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U.S. Wealth Distribution Data (1998)

(Data from The State of Working America 2000/2001)

Wealth distribution in the U.S. is extremely concentrated, much more so than income. These statistics, on the other hand, only hint at the L-Curve phenomenon because the top 1% isn't scrutinized in sufficient detail. Still, compare the net worth of the top half of the top 1% with the bottom half of the top 1%! If you add them together and proportion them out, 3/4 of the wealth in the top 1% is actually in the top 0.5%.

The top and bottom halves of the top 0.5% would undoubtedly show even greater disparity if the data were presented with enough resolution. Note that nothing on this page even mentions billionaires. The largest fortunes are in the $100-billion range. The statistics on billionaires are diluted by lumping them in with mere millionaires.

  • Household distribution of net worth (1998), i.e. total value of assets:

    Percent of owners Net worth Cumulative Percent Cumulative net worth
    Top 0.5% 25.6% Top 0.5% 25.6%
    Next 0.5% 8.4% Top 1% 34.0%
    Next 4% 23.4% Top 5% 57.4%
    Next 5% 11.4% Top 10% 68.8%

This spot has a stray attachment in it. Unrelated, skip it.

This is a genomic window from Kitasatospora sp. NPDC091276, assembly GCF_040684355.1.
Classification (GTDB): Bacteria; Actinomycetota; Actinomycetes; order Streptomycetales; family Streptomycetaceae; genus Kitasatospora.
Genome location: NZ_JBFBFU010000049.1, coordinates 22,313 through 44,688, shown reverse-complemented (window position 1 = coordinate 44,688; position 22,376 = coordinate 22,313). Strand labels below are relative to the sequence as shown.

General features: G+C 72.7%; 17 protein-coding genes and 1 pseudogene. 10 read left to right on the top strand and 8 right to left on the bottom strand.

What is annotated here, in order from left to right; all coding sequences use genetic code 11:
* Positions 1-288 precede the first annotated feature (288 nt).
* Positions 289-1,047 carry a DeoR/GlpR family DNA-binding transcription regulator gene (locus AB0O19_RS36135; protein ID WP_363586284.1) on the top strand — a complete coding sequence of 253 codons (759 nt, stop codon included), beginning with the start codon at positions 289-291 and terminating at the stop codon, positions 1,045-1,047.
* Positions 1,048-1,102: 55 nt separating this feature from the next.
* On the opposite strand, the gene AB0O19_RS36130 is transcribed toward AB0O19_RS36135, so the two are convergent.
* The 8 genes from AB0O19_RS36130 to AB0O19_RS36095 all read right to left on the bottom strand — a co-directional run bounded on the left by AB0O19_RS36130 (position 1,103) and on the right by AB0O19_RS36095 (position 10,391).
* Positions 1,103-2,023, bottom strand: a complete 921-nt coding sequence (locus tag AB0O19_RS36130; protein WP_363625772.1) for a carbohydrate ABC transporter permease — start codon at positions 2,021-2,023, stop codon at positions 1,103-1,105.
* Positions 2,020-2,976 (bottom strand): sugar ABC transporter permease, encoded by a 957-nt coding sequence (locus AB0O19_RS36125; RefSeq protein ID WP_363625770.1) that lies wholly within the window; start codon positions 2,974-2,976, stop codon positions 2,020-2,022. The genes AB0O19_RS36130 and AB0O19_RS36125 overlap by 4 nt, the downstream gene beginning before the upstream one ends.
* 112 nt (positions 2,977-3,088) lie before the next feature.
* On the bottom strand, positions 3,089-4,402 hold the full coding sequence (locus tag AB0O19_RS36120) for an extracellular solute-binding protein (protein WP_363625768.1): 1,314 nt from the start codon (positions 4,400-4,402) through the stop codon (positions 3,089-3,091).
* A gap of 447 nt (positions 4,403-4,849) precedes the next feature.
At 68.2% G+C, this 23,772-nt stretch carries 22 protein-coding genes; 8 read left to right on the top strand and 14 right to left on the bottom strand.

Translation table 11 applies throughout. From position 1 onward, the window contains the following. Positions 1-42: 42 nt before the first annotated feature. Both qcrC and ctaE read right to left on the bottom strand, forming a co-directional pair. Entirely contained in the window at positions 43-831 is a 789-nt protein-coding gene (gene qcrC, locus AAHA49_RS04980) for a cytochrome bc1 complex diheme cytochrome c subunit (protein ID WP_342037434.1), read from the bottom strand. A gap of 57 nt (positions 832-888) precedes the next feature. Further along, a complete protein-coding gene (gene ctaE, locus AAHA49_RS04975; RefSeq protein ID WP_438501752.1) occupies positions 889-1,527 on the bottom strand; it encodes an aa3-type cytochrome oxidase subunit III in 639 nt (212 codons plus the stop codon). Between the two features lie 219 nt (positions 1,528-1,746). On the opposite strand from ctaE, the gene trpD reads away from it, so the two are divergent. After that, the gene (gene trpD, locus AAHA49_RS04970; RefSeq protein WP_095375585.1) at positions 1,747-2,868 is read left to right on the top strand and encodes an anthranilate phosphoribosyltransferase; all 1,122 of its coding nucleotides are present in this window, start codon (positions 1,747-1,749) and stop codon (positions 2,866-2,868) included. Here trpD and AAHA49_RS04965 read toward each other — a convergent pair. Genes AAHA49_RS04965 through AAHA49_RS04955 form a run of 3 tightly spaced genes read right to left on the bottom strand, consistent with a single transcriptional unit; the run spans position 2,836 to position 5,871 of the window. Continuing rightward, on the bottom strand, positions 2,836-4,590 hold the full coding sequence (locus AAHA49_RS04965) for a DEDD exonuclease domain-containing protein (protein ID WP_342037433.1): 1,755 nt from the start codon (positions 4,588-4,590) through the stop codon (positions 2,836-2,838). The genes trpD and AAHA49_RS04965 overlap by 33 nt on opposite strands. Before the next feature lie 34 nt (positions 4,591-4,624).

Next 10% 12.8% Top 20% 81.6%
    Last 80% 18.5% All 100% 100%


  • Average household wealth by wealth class (in 1998 dollars): (Remember that $100-billion is 10,000 times greater than the average wealth of the top 1%.)

    Wealth class Average wealth of class
    Top 1% $10,203,700
    Next 4% $1,441,200
    Next 5% $623,500
    Next 10% $344,900
    Next 20% $161,300
    Next 20% $61,000
    Next 20% $11,000
    Last 20% -$8,900

  • Household distribution of common stocks in 1998 (i.e. who "owns" the corporations). These statistics include indirect ownership through mutual funds, 401k plans, etc.

    Percent of owners Net stocks Cumulative Percent Cumulative stocks
    Top 0.5% 37.0% Top 0.5% 37.0%
    Next 0.5% 10.7% Top 1% 47.7%
    Next 4% 27.2% Top 5% 74.9%
    Next 5% 11.3% Top 10% 86.2%
    Next 10% 9.8% Top 20% 96%
    Last 80% 4.1% All 100% 100%